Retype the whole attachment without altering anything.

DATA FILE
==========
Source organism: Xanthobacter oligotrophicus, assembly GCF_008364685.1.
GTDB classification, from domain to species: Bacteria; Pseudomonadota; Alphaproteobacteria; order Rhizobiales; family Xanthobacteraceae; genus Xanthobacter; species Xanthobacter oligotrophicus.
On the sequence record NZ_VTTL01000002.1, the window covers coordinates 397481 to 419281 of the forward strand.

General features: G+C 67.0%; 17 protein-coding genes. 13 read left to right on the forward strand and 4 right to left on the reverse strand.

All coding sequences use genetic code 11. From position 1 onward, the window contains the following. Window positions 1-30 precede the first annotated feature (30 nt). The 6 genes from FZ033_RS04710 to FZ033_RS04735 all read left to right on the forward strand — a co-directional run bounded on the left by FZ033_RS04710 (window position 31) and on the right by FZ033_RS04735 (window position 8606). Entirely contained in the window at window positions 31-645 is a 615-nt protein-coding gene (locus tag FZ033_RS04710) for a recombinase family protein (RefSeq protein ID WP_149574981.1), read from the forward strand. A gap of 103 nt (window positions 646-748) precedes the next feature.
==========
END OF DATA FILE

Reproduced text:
Source organism: Xanthobacter oligotrophicus, assembly GCF_008364685.1.
GTDB classification, from domain to species: Bacteria; Pseudomonadota; Alphaproteobacteria; order Rhizobiales; family Xanthobacteraceae; genus Xanthobacter; species Xanthobacter oligotrophicus.
On the sequence record NZ_VTTL01000002.1, the window covers coordinates 397481 to 419281 of the forward strand.

General features: G+C 67.0%; 17 protein-coding genes. 13 read left to right on the forward strand and 4 right to left on the reverse strand.

All coding sequences use genetic code 11. From position 1 onward, the window contains the following. Window positions 1-30 precede the first annotated feature (30 nt). The 6 genes from FZ033_RS04710 to FZ033_RS04735 all read left to right on the forward strand — a co-directional run bounded on the left by FZ033_RS04710 (window position 31) and on the right by FZ033_RS04735 (window position 8606). Entirely contained in the window at window positions 31-645 is a 615-nt protein-coding gene (locus tag FZ033_RS04710) for a recombinase family protein (RefSeq protein ID WP_149574981.1), read from the forward strand. A gap of 103 nt (window positions 646-748) precedes the next feature.